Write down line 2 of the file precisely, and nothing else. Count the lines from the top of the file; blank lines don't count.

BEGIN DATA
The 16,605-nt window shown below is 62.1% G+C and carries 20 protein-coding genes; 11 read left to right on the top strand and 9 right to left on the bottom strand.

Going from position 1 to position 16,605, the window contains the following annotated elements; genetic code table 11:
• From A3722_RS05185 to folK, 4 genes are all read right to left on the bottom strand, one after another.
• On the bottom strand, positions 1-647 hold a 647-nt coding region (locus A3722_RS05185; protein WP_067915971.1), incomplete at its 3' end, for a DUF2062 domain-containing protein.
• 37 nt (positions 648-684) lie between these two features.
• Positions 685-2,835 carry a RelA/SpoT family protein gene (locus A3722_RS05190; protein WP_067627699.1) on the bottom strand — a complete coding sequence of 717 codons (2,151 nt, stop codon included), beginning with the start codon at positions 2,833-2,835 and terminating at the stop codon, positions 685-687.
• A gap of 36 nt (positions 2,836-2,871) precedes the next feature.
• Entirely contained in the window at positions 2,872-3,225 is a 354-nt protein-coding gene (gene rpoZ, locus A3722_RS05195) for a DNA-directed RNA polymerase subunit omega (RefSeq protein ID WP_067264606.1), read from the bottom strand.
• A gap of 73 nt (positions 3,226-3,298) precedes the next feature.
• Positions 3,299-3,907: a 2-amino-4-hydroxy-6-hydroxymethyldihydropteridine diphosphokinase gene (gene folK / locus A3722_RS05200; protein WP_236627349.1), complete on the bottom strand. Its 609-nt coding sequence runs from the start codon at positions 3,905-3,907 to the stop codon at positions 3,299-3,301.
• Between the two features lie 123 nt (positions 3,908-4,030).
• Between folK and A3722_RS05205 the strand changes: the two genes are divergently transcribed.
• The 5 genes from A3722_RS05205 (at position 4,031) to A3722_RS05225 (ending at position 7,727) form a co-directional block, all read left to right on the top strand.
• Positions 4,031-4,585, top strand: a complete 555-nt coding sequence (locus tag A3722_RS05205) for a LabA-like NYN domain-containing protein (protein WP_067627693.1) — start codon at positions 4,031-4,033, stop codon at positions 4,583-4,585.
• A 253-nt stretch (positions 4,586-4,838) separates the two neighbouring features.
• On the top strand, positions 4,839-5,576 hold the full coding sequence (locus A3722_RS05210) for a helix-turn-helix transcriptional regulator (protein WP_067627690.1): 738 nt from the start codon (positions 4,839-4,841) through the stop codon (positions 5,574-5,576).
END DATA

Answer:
Going from position 1 to position 16,605, the window contains the following annotated elements; genetic code table 11: